Steve Calvin M.D. on pregnancy care, health care reform, and innovation

News about shopping in pregnancy

Even though I live where Target Corp is headquartered I missed this:

New York Times: How Companies Learn Your Secrets

We know that retailers know a great deal about us.   Apparently Target developed a tool that diagnoses pregnancy based on shopping habits – much to the surprise of the father of a teenage girl in Minneapolis.   Since this story broke Target has been mum.

This story raises all kinds of concerns.  Many are addressed in Doc Searls’ fabulous new book,” The Intention Economy”.   But the topic of shopping and pregnancy makes me wonder whether (and how) mothers shop for pregnancy care.  Given that the current pregnancy care system is a classic confusopoly it is not likely to be easy.   I’d be happy to hear any insights on the topic.

What is the goal of pregnancy care?

Yesterday we met with the president of Minnesota Community Measurement ( to discuss what pregnancy care measurements would be most valuable as Minnesota leads the way in pregnancy care reform.  Cesarean section rates are obviously a major focus but it occurred to us that there is a more valuable measure that would help mothers choose care and to help providers and systems improve.  That measure would be the percentage of mothers who are able to accomplish a vaginal birth at term – maybe we could call it the “optimal pregnancy outcome” measure.   This goal seems self-evident but sometimes our real priorities get buried in the confusion of the current system.

It’s always better to be known for what you are for than for what you are against.  We should all be for safe, satisfying, and cost-effective pregnancy care.  And we all know that cesarean section birth for more than one in three mothers is a bad thing.  The recent focus on maternal and newborn risks of elective induction of labor as well as support for the option of vaginal birth after cesarean section will be helpful in slowing the growth in the cesarean section rate.   But our efforts to stop the behaviors that increase cesarean sections should be accompanied by active promotion of the things that will increase the chances for an optimal pregnancy outcome (OPO) of vaginal birth at term.   Read Henci Goer and Amy Romano’s book.

What is real pregnancy care innovation?

Some innovations are real steps forward and some just sustain the current system.  A recent interview with a high tech pregnancy care company CEO is revealing:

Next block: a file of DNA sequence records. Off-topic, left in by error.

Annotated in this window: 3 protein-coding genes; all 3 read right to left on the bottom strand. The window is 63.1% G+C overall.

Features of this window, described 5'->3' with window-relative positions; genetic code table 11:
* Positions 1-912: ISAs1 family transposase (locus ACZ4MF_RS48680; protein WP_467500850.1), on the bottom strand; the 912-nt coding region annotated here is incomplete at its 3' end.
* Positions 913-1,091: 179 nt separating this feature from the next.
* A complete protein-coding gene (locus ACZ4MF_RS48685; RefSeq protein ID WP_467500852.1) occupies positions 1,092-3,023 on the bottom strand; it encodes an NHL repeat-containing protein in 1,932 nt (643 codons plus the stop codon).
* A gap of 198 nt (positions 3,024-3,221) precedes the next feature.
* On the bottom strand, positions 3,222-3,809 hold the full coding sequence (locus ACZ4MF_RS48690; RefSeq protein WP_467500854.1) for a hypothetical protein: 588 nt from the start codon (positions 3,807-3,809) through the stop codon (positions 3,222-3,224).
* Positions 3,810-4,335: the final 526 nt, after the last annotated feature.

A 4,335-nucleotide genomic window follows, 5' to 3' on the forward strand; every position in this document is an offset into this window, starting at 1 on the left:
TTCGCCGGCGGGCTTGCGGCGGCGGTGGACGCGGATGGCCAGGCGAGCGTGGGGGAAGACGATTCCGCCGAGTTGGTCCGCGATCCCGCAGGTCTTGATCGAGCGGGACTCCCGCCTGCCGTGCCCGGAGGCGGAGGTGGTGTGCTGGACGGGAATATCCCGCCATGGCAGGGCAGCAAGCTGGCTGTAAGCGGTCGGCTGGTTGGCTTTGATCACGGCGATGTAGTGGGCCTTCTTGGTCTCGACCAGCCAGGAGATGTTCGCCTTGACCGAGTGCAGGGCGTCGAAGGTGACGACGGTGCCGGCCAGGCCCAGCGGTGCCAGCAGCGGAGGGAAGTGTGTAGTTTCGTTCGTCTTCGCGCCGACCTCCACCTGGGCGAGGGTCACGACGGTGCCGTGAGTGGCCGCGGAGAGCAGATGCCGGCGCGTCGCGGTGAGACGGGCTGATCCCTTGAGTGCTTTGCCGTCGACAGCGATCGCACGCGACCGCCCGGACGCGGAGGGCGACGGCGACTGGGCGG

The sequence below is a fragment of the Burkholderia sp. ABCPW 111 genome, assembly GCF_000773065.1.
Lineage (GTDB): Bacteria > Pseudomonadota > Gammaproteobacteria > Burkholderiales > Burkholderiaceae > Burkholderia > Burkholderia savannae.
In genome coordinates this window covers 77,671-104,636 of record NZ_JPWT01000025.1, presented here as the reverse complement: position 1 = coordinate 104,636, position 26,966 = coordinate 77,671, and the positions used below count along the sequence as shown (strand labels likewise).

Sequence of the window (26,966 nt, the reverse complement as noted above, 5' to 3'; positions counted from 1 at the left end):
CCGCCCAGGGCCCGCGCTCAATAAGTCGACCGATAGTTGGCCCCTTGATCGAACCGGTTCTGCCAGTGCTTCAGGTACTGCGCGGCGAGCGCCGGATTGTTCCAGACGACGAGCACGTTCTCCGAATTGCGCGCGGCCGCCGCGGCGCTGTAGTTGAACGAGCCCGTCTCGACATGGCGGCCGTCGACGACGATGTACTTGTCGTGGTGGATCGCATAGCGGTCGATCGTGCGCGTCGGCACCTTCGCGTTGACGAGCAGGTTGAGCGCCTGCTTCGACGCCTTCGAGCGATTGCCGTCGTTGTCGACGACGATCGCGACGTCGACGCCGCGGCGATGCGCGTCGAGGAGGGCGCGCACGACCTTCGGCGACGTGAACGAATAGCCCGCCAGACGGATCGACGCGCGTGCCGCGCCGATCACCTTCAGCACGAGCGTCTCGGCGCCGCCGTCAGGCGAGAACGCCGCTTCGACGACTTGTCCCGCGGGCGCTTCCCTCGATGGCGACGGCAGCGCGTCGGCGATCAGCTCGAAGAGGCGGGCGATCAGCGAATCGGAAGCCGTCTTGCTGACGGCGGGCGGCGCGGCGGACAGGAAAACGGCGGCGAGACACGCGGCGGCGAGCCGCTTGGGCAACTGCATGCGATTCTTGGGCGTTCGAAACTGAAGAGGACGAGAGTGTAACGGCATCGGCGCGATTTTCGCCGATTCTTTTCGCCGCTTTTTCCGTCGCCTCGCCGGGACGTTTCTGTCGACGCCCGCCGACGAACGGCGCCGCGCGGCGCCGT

The interview is a bit long but it is pretty clear that this CEO actually believes that his company is involved in real innovation.  All the buzz words are used,  such as “solution” and  “disruptive innovation”.   Essentially this company provides algorithms to read continuous fetal monitoring strips and to suggest clinical responses.  As a maternal-fetal medicine specialist I know that some babies clearly benefit from continuous monitoring.  Unfortunately this company’s business model is based on the assumption that this is the case for every baby.  There is no mention of the clear evidence that continuous fetal monitoring for normal pregnancies has risks for iatrogenic harm to mothers and babies.

Two other things caught my eye.  The interview discusses the concept of a “remote OB hospitalist” as one solution to the decreasing number of OB MDs.  No mention of midwives and a team approach.  The CEO also acknowledges that budgets are tight but then goes on to say that, “Our ability to show that there were complications in the labor portion, we think, is going to allow hospitals to correctly charge and code their DRGs and establish some top-line revenue growth as well.  Obstetrics is one of the biggest offenders in “innovating” its way to a more costly and complicated system.   This won’t be a step forward.


Breaking up the confusopoly in pregnancy care

Confusopoly is a term given to us by the cartoonist creator of Dilbert.

It is well described here:

Confusopolies deserve our laughter, but they are a serious problem in all areas of commerce.  Especially in healthcare.  Nearly every mother has horror stories about confusing billing experiences with insurers, providers, and hospitals.  Only in medical care do you embark upon a 9 month journey with so little idea of what things will cost.  The future of pregnancy care is going to look very different.   Comprehensive care by a team for a single package price is where we are headed.  Stay tuned.